“[For] I was a stranger, and you gave me no welcome…” Matthew 25: 43
“What about socialization?”
Ah, yes, the “s” word. We all asked ourselves that question when we first began thinking about homeschooling. We certainly were asked that question by anyone who knew we were homeschooling or thinking about it. I’m sure you know all the answers by now.
“Don’t worry about socialization!” all the homeschool advocates respond.
“Kids make their friends through extracurricular activities anyway,” they said. “Sign them up for clubs and sports!”
“Don’t see what you want? Start your own thing, and you’ll connect with other homeschoolers, easy peasy!” they assured us.
“Join a co-op!” they suggested. “Problem solved!”
“There will be plenty of opportunities to socialize on errands!” they promised.
“Volunteer!” they told us.
“You don’t want that village raising your children anyway!” they warned.
And we don’t. We want the flexibility that homeschooling has provided us for the past five years, ever since we pulled them out of a charter school at the end of second grade. We want the academic challenges available through homeschooling that, frankly, our local high school simply does not provide.
But all those promises you homeschoolers made us when we started out five years ago? They’ve gone unfulfilled. My kids are lonely, and it might be your fault.
“Oh, I know your name!” I hear again as I introduce myself to another local homeschooling mom. “I see it online all the time!”
Of course she does. I’m the one always putting out invitations on homeschooling Facebook groups and email lists. In the past five years, we’ve joined two field trip clubs, two moms’ clubs, a figure skating club, a science fair club, a dance school, 4-H, two separate middle school youth groups, musicals at the YMCA for one child and a string ensemble for the other, and a weekly enrichment program. I have started from scratch a girls’ club, a creative writing club, a chess club, a co-op, a nature hike club, and another science fair club when the first one died. All of these efforts have been sustained for at least one full year, usually two, before we reevaluated and tried something new. We have volunteered for our local food cupboard, children’s hospital, crisis pregnancy center, nursing home, and non-profit home improvement organization serving low-income families. We have sent out general invitations and specific ones, inviting individuals by email, text, phone and in person. We have welcomed people into our home for parties and playdates, barbecues and board games.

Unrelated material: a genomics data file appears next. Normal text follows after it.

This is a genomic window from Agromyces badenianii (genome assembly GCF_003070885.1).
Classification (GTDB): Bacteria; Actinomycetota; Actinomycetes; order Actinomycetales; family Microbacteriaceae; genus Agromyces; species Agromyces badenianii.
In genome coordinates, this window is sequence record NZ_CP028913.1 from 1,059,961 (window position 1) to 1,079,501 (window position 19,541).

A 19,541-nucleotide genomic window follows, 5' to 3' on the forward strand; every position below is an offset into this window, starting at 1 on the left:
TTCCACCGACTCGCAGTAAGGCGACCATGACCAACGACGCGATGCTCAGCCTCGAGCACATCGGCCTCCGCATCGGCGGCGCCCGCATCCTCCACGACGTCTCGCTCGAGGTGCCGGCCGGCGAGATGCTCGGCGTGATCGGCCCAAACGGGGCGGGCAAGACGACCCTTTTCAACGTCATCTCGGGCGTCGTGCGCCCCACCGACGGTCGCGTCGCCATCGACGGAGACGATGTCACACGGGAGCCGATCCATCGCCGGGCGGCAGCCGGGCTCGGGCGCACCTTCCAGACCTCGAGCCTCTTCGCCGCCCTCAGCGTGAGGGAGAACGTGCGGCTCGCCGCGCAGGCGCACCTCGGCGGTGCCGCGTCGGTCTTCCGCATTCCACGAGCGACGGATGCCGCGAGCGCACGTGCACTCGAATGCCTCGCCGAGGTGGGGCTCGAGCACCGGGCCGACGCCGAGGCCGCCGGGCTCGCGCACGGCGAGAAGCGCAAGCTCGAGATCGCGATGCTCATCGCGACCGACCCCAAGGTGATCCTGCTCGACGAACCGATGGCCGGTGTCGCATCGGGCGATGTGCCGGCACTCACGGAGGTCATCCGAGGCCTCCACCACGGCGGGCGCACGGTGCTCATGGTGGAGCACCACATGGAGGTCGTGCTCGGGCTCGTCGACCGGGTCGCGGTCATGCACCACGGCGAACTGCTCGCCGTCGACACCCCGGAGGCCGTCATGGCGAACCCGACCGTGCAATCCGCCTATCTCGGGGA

We have opened our arms to the general homeschooling public, and we have selected individuals we’ve met and let them know that we’d personally like to invite them into our lives. I have taught my shy kids how to welcome others, even make those dreaded phone calls, even when it’s incredibly hard for them to fight against their introversion.
Why? It goes beyond mere socialization. We have done all these things because Jesus told us to feed the hungry, clothe the naked… and welcome the stranger.
We have taken these words of Christ seriously, and yet, with all of these efforts, my twin teens have made exactly one friend between them in five years. That friend’s family sends the kids to public school starting with ninth grade. Guess where my kids want to go next year?